*Efficiency can lessen when you’re standing up Common Bike Types - Mountain
-Cruiser Drivetrain Pedals/crankshaft Chain Gears Derailleur –Allow for more torque to be applied to the drive gear
–Some pedals have clips or straps to allow force to be applied on the upstroke as well
–Usually made of plastic or metal –Basic metal roller chain, usually made of steel, but some high performance bikes use titanium – Made of either steel or titanium
– Allow for different ratios between the drive and output shafts
– Typically 3 on the drive shaft and 7-8 on the rear wheel, but different and custom setups can also be found, especially on racing bikes
- Some bikes, like those used in velodromes, are fixed speed, with only one gear. – The front and rear derailleur use the varying position of a metal cable to move the chain from one sprocket to another
– The pedals must be turning forward for the derailleur to function properly
– The front and rear derailleurs are very different in design, with the rear one including a tensioning arm on the chain to account for the varying chain diameters Wheels Hub Spokes Rim Tube Tread – The hub is where the spokes are attached to the central bearing
– On the rear wheel, there is typically a set of gears attached to the wheel to drive it, with a pawl and ratchet system to allow the wheel to coast.
– If the bike uses disc brakes, they are typically attached to the hub – The spokes are thin pieces of wire that keep stiffness in the wheel.
– Contrary to popular belief, the main force on the spokes is tension, as the bike's weight “hangs” from the top half of the wheels
– On high end bikes, they are sometimes replaced with carbon fibre rods or struts instead of the steel spokes.
– The spokes must be laced at a proper angle, especially on the rear wheel, to allow for torque to be applied without distorting the rim's shape. – The rim is made of extruded steel or aluminum joined in a ring, or occasionally carbon fiber.
– The rim has many holes in it to allow for spoke attachment.
– With caliper brakes, the brake pads squeeze on a flat part of the rim to slow the bike.
– The rim typically has a notch on the inside for the tread to catch on when the tube is inflated. – The tube is what gives a bike tire its bounce and cushion.
– It is a rubber doughnut with a valve fixed to the interior to allow for inflation and deflation.
– It is very thin, but strong, though need to be protected from abrasion by the tread. – The tread provides a better grip to the tire
– Also provides abrasion and puncture resistance
– Made of thermoformed rubber, some specialty tires have additional material such as Kevlar or Dacron to provide puncture resistance Bottom Bracket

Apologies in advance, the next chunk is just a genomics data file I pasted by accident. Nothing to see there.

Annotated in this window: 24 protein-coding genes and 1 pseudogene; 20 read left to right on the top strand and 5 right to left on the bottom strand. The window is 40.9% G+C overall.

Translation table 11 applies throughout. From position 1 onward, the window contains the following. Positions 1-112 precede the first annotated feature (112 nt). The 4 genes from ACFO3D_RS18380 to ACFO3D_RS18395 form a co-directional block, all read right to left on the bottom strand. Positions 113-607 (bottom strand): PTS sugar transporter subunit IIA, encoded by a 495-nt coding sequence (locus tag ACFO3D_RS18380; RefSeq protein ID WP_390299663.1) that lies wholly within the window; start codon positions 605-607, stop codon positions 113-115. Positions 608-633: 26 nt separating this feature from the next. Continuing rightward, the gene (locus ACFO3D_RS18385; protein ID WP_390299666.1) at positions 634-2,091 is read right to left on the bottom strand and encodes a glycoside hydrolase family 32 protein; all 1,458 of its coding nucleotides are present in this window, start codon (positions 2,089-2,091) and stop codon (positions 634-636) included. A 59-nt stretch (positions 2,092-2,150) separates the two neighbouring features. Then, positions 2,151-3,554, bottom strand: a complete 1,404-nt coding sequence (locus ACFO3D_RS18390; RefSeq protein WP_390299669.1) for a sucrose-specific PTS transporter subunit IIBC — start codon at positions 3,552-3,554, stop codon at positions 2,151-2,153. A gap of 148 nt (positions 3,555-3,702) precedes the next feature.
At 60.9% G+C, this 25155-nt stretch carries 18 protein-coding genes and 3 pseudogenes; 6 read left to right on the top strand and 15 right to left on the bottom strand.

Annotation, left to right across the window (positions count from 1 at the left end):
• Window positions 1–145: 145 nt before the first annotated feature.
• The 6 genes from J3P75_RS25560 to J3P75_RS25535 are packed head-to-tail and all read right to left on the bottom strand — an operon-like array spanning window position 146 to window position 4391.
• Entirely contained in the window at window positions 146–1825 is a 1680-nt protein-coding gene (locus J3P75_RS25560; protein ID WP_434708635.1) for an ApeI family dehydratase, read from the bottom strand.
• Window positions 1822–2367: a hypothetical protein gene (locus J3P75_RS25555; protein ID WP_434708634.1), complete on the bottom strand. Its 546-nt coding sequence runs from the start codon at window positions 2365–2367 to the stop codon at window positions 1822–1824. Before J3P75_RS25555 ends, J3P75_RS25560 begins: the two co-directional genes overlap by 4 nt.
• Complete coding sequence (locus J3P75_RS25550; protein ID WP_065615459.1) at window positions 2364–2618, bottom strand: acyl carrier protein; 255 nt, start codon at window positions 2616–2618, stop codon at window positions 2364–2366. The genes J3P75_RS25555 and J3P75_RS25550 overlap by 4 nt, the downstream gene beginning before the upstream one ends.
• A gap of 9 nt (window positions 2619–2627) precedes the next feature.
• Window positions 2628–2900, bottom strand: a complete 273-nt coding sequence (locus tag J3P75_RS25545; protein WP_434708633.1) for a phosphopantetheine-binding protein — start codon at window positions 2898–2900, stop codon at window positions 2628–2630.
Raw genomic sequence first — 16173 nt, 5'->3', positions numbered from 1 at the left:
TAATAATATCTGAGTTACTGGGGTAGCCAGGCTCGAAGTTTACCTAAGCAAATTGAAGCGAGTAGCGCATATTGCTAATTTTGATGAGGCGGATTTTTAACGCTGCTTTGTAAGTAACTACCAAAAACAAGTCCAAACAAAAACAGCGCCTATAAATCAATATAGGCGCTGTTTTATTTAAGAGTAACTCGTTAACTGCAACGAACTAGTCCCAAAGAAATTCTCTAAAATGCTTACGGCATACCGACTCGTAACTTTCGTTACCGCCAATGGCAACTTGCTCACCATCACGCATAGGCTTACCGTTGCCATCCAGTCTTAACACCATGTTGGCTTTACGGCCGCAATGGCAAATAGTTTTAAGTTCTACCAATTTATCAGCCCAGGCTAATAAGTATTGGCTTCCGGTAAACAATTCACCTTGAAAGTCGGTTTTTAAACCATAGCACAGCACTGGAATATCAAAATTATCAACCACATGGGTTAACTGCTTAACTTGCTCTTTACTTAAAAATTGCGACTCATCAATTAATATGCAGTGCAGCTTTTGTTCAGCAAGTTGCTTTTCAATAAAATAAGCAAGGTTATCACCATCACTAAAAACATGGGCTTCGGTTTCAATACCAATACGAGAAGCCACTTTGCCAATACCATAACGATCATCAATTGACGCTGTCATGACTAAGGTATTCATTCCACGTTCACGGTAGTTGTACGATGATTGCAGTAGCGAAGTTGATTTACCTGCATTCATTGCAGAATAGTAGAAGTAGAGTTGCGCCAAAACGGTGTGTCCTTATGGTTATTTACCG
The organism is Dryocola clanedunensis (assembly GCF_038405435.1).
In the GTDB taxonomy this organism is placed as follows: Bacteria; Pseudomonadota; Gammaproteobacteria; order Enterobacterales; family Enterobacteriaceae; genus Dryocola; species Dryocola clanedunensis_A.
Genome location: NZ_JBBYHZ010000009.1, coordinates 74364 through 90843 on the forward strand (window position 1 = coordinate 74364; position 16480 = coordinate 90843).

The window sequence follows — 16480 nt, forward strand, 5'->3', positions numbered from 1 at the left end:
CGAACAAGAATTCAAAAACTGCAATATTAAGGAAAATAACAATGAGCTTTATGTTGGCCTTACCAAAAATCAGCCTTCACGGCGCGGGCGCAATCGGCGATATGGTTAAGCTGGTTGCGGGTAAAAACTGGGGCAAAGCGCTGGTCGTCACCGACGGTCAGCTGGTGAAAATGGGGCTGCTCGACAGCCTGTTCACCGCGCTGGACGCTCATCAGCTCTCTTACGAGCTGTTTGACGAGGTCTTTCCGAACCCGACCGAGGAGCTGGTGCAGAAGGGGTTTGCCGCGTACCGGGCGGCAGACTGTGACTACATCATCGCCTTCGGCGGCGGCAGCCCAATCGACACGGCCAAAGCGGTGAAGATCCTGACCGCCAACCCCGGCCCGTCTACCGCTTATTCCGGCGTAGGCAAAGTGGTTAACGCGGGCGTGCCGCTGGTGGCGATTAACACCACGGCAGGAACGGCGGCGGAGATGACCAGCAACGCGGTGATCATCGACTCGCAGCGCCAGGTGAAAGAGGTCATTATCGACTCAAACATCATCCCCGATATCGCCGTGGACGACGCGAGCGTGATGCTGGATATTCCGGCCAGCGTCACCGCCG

-Area where the chain stay, the seat tube, and the down tube connect.
-Also known as the hanger. Works Consulted -Brain, Marshall. "HowStuffWorks "How Bicycles Work"." HowStuffWorks "Adventure". HowStuffWorks, Inc, n.d. Web. 9 Oct. 2012. <http://adventure.howstuffworks.com/outdoor-activities/biking/bicycle.htm>.
-Carver, Noelle. "Types of Bicycle Seats | eHow.com." eHow | How to Videos, Articles & More - Discover the expert in you. | eHow.com. N.p., n.d. Web. 10 Oct. 2012. <http://www.ehow.com/list_6745447_types-bicycle-seats.html>.
-"EcoVelo Blog Archive: Common Bicycle Brake Types." EcoVelo . N.p., n.d. Web. 10 Oct. 2012. <http://www.ecovelo.info/2010/12/21/common-bicycle-brake-types/>.
-"Front Fork." Utah Mountain Biking - Trails, Information, Repairs. Utah Mountain Biking, n.d. Web. 9 Oct. 2012. <http://www.utahmountainbiking.com/fix/forkoff.htm>.
-Hayes, Paul 'Supersonic', and Simon Young. "Buyer's Guide To Mountain Bike Suspension, Part 2 - BikeRadar." Bikes, Bike Reviews, Cycling Routes, Race News - BikeRadar. N.p., n.d. Web. 10 Oct. 2012. <http://www.bikeradar.com/gear/article/buyers-guide-to-mountain-bike-suspension-part-2-28438/>.
-Heron, S.F.. "How Does Bike Suspension Work? | eHow.com." eHow | How to Videos, Articles & More - Discover the expert in you. | eHow.com. Demand Media, Inc., n.d. Web. 9 Oct. 2012. <http://www.ehow.com/how-does_4740084_bike-suspension-work.html>.
-Langley, Jim. "Bicycle Seats Bike Saddles Explained." Jim Langley â€” Bicycle Aficionado. N.p., n.d. Web. 10 Oct. 2012. <http://www.jimlangley.net/crank/bicycleseats.html>. -"Motorcycle Front Ends." puppascott on HubPages. Referenced from Chopper Fundamentals 101, n.d. Web. 9 Oct. 2012. <http://puppascott.hubpages.com/hub/Motorcycle-Front-Ends>.
-Nice, Karim. "HowStuffWorks "How Mountain Bikes Work"." HowStuffWorks "Adventure". HowStuffWorks, Inc., n.d. Web. 9 Oct. 2012. <http://adventure.howstuffworks.com/outdoor-activities/biking/mountain-bike.htm>.
-Plas, Rob. "The Steering System." The mountain bike book: choosing, riding, and maintaining the off-road bicycle. 3rd, completely updated and expanded ed. San Francisco: Bicycle Books ;, 1993. 82-84. Print.
-Rinard, Damon. "Fork Lengths." www.sheldronbrown.com. Damon Rinard, n.d. Web. 9 Oct. 2012. <www.sheldonbrown.com/rinard/forklengths.htm>.
-Walton, Bill, and Bjarne Rostaing. Bill Walton's Total book of bicycling. Toronto: Bantam Books, 19851984. Print.
-Wright, Gen. "4 Types Of Mountain Bike Forks And Their Uses." ArticleSnatch Free Article Directory. www.articlesnatch.com, n.d. Web. 9 Oct. 2012. <http://www.articlesnatch.com/Article/4-Types-Of-Mountain-Bike-Forks-And-Their-Uses/1013858#ixzz28BMWR0LH>.
-Wood, T.D.. "Understanding Bike Frame Materials." www.rei.com. REI, Inc., 26 July 2012. Web. 9 Oct. 2012. <http://www.rei.com/learn/expert-advice/bike-frame-materials.html>.